Sharks are friends not food!

Sharks kill up to 10 people each year. 
Shockingly, humans kill between 70 and 100 million sharks per year. 

So which species is a bigger threat? In just over a century we could quite easily wipe out more then 400 million years of shark evolution and rid the world of it's sharks all together. 

Ok, so we all know that sometimes sharks do attack humans, causing devastating injuries and, in some cases, death. But other animals are also responsible for some human deaths too, why do shark attacks fascinate us so? Back when Peter Benchley's creation Jaws was released, sharks were public enemy number one. Peter himself began to learn about the horrific truth of shark finning, witnessing firsthand sharks being captured and de-finned" and thrown back into the ocean to die. This put him on the road to becoming a conservation activist. Find out more about Peter Benchley and his work by clicking on this picture!

Being afraid of sharks is no longer such a problem. Shark fishing has become big business and will soon lead to some shark species becoming extinct if we don't try to save them.   

In 2013 Indonesia was one of the largest exporters of shark fins, a disturbing fact that local charities and shark conservation organisations are fighting to change. Indonesia catches more sharks than any other country in the world. In 2004 it caught 15% of the world's total catch, a whopping 122,000 tonnes. The current level of shark fishing is completely unsustainable, both economically and ecologically. In just a few years, shark species that are seen as common, such as the black tip reef shark, will become extinct. Regulations on how much fishermen can catch have been put in place, but policing this has proven difficult. Changing the views of the local people who rely on catching sharks for their livelihood is quite impossible and is what we are up against if we wish to change the current situation;

One fisherman claimed that the need to fish for shark, which is very lucrative, has gone up because climate change has made traditional catches scarce. He said, “I don’t care about the regulation. As long as the demand in the village market is still robust I will catch and sell sharks. … If you only aim to catch tuna nowadays you will often come back empty.”
— Govt Seeks Ways to Curb Shark Fin Exports, supra.

Sharks are at the top of the food chain. They play an important role in our oceans, a role that other fish cannot imitate. Keeping other populations of fish healthy and in proportion, they weed out the sick and are the apex predator. Sharks regulate the behavior of prey species  Where sharks are eliminated, the ecosystem loses it's balance. Sharks are important and they are really cool! Spotting a shark on a dive and swimming alongside one of these magnificent creatures is both amazing and humbling.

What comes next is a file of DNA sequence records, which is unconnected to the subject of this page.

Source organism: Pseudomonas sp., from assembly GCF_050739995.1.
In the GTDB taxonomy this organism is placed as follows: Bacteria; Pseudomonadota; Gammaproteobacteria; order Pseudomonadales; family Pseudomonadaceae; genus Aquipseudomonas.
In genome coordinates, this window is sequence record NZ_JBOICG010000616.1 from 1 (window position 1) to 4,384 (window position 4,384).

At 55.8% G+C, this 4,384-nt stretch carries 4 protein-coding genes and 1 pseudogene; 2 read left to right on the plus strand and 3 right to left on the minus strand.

To celebrate Shark week, let's take a look at the sharks that are regularly spotted around the Gili islands. 


Black Tip Reef Shark
The black tip reef shark tends to be quite timid and skittish. They do not really pose a threat to humans, but have been known to have a nibble on a few legs that have waded into shallow waters where these creatures are. They tend to grow to around 1.4m-1.6m in length and are regularly spotted here in the waters surrounding the Gili islands. hey do prefer shallower water and are often seen cruising over reef ledges and sandy flats. Like many sharks, the black tip keeps on swimming. It does so because it cannot pump water into it's gills in order to breathe. Therefore, it needs to force the entry of water through it's mouth so that it can pass through the gills and out of the gill slits, supplying him with oxygen, meaning that he must swim constantly!

White Tip Reef Shark
Growing no larger than 1.6m, not relying on ram ventilation, this little guy is able to pump water over it's gills without moving. They can usually be found hiding in caves or underneath coral bommies during the day time. They hunt at night mostly feeding on small bony fish and octopus. The white tip is one of the most commonly found shark in Indo-pacific reefs. They are very rarely aggressive towards humans, but may come in for a close look at the odd diver that swims by, especially spear fishers who have a juicy looking catch on the end of their spear!